Newspaper article The Evening Standard (London, England)

Calls for Change to an Absurd System

Newspaper article The Evening Standard (London, England)

Calls for Change to an Absurd System

Article excerpt

Byline: city comment Anthony Hilton

WHEN Professor John Kay published his review of the equities markets almost two years ago, he was rigorous in his analysis of their shortcomings and how they were failing to meet the needs of business and society. He was rather less effective in coming up with suggestions as to how the problems might be solved.

Since then, however, the evidence has mounted that all is not well, that much of today's financial system is dysfunctional, and that too often it meets its own needs rather than those of its clients. Interestingly, many of those saying this are people who have spent their careers inside banking and fund management, and therefore know very clearly what they are talking about.

One is British-born but New Yorkbased fund manager Jeremy Grantham, who noticed a few years ago that the bigger the financial sector became, the slower was the overall rate of US GDP growth. Basically until 1965, the US economy expanded at about 3.5% a year. Between then and now, the financial sector has doubled in size, from around 3.5% to 7% of GDP, but the rate of growth of the economy as a whole has got ever slower. Today, taking one year with another, the US struggled to get to 3%.

It appears you can have too much of a good thing. The financialisation of an economy is subject to diminishing returns. Then there are more specific criticisms. Lord Adair Turner has shown in recent lectures how the UK banking system is the root cause of severe instability. More than three quarters of bank loans are linked to property, he says, and this creates a self-fuelling boom-and-bust cycle.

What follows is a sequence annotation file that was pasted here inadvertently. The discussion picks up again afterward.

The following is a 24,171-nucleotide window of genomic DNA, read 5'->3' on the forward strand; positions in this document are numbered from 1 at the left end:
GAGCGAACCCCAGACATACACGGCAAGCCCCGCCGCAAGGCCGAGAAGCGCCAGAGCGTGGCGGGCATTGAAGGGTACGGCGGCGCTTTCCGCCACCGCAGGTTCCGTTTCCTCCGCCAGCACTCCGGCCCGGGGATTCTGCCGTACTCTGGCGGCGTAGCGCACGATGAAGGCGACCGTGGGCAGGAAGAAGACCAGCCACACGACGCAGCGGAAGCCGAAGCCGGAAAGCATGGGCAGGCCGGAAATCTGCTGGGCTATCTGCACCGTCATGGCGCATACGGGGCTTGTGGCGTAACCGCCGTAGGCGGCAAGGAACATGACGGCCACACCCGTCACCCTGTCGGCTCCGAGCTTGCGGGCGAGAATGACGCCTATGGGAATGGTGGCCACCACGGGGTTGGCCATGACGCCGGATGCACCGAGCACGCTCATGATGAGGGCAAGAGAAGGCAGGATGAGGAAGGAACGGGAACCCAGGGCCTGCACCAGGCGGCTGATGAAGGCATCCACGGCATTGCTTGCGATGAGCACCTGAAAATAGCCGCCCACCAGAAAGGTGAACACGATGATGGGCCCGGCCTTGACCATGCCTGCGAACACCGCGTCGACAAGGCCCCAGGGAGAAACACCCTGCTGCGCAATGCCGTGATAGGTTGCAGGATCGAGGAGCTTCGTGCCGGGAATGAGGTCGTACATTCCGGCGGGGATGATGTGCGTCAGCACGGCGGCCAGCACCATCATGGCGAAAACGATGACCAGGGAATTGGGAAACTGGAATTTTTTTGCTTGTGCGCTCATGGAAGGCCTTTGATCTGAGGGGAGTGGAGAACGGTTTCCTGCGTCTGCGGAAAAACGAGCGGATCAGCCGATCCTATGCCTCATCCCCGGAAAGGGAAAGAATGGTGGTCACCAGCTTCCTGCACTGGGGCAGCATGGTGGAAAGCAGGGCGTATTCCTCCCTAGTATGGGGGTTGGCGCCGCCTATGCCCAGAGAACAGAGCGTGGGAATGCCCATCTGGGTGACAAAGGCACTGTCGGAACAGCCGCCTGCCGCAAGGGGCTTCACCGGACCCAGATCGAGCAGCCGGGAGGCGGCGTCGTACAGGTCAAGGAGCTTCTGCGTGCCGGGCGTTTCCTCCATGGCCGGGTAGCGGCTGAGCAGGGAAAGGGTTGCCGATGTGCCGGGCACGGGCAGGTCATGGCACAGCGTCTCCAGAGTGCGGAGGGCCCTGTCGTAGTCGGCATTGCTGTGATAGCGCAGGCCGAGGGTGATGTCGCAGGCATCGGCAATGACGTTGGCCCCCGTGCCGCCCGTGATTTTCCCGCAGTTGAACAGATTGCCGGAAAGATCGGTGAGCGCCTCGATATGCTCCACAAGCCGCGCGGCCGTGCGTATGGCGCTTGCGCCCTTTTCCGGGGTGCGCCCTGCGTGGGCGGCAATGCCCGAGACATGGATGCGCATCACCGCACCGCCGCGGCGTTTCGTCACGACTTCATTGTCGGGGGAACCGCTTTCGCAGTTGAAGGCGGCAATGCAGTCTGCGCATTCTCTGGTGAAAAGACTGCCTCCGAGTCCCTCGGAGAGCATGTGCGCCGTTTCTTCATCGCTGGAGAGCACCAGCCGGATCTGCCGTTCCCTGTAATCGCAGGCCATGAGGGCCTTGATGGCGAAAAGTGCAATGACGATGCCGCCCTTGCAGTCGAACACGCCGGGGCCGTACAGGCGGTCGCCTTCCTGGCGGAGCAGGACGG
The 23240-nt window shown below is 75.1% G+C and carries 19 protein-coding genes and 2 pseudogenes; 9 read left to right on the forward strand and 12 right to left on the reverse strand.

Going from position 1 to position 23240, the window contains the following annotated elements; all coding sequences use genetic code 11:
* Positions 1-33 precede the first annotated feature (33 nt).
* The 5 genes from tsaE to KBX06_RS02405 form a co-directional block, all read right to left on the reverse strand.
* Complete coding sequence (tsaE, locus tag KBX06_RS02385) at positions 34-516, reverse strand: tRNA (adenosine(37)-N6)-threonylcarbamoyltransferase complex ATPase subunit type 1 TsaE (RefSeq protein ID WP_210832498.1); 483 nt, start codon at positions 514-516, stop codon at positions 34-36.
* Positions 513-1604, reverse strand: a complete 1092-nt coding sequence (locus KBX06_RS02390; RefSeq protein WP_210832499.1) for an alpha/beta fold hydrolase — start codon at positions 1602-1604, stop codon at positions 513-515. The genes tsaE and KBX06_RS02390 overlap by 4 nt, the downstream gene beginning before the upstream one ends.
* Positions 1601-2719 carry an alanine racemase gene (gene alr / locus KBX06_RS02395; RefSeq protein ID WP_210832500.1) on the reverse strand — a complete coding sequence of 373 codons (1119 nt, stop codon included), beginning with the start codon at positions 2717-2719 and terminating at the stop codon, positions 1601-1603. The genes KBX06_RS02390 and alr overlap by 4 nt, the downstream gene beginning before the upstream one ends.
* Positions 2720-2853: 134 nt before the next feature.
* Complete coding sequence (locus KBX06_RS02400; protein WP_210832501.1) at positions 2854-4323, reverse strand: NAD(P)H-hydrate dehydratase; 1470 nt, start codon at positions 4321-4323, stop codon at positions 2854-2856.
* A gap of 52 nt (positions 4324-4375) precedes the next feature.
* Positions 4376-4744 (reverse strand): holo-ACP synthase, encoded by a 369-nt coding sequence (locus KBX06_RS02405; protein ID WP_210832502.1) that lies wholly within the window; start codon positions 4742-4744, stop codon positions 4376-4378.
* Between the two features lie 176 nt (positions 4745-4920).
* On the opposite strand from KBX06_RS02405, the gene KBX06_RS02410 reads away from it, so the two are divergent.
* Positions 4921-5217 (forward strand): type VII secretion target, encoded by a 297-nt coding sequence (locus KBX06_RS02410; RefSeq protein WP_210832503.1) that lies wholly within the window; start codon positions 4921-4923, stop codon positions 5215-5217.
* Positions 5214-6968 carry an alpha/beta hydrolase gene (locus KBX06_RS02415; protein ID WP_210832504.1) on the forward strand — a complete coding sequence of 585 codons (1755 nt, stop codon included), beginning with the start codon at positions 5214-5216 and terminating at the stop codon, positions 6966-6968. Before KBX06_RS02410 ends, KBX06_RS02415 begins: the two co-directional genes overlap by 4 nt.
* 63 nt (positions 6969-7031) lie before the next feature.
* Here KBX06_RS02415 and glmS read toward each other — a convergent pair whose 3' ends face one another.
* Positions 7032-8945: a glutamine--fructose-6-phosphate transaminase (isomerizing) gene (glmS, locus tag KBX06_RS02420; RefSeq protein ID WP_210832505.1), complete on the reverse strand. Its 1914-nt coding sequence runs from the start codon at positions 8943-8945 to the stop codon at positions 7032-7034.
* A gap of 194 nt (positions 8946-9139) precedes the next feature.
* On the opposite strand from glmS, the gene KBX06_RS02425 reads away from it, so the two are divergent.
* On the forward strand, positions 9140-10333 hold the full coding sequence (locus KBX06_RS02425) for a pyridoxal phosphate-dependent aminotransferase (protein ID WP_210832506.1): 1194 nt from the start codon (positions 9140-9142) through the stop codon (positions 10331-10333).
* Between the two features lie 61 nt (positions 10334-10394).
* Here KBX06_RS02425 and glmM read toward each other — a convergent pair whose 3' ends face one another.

The availability of credit pushes up property prices and, as prices rise, it encourages a further round of speculative borrowing and buying pushing prices up even more and well beyond what is supportable in the long term. When the bust comes, the spiral goes into reverse and the deleveraging causes huge pain throughout the economy.

The role of banks in economic textbooks is to provide capital to entrepreneurs to build businesses. That happens very little. Today, the role of banks is to finance speculation in second-hand property. The instability that causes is harmful to the activity of the entrepreneurs. Another critic is former fund manager Paul Woolley, now at the London School of Economics. He notes that equity returns today are massively less than they were up until the 1990s. His concern is that too much of the money in the system is creamed off by intermediaries.

Fund managers do what is good for them and for the fund management business, and this is not always the same as what is good for the clients. Hugging benchmarks and momentum investing are symptoms of this. They reduce the business risk of the fund manager, but the client suffers from poor performance. …

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